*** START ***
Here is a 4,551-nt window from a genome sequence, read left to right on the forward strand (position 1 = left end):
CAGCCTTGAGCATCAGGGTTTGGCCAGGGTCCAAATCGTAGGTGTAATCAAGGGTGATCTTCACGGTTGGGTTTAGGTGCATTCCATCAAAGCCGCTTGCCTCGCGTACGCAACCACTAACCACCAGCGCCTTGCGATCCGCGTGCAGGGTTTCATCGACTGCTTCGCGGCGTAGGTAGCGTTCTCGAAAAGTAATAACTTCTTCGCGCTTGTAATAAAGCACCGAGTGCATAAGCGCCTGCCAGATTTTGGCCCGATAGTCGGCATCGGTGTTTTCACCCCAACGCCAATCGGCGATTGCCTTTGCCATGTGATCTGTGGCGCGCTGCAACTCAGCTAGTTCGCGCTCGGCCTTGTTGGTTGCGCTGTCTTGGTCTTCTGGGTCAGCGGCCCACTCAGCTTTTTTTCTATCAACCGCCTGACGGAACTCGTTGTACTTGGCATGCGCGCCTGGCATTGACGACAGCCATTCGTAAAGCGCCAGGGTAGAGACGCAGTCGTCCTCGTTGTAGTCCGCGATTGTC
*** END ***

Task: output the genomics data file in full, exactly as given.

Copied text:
Here is a 4,551-nt window from a genome sequence, read left to right on the forward strand (position 1 = left end):
CAGCCTTGAGCATCAGGGTTTGGCCAGGGTCCAAATCGTAGGTGTAATCAAGGGTGATCTTCACGGTTGGGTTTAGGTGCATTCCATCAAAGCCGCTTGCCTCGCGTACGCAACCACTAACCACCAGCGCCTTGCGATCCGCGTGCAGGGTTTCATCGACTGCTTCGCGGCGTAGGTAGCGTTCTCGAAAAGTAATAACTTCTTCGCGCTTGTAATAAAGCACCGAGTGCATAAGCGCCTGCCAGATTTTGGCCCGATAGTCGGCATCGGTGTTTTCACCCCAACGCCAATCGGCGATTGCCTTTGCCATGTGATCTGTGGCGCGCTGCAACTCAGCTAGTTCGCGCTCGGCCTTGTTGGTTGCGCTGTCTTGGTCTTCTGGGTCAGCGGCCCACTCAGCTTTTTTTCTATCAACCGCCTGACGGAACTCGTTGTACTTGGCATGCGCGCCTGGCATTGACGACAGCCATTCGTAAAGCGCCAGGGTAGAGACGCAGTCGTCCTCGTTGTAGTCCGCGATTGTC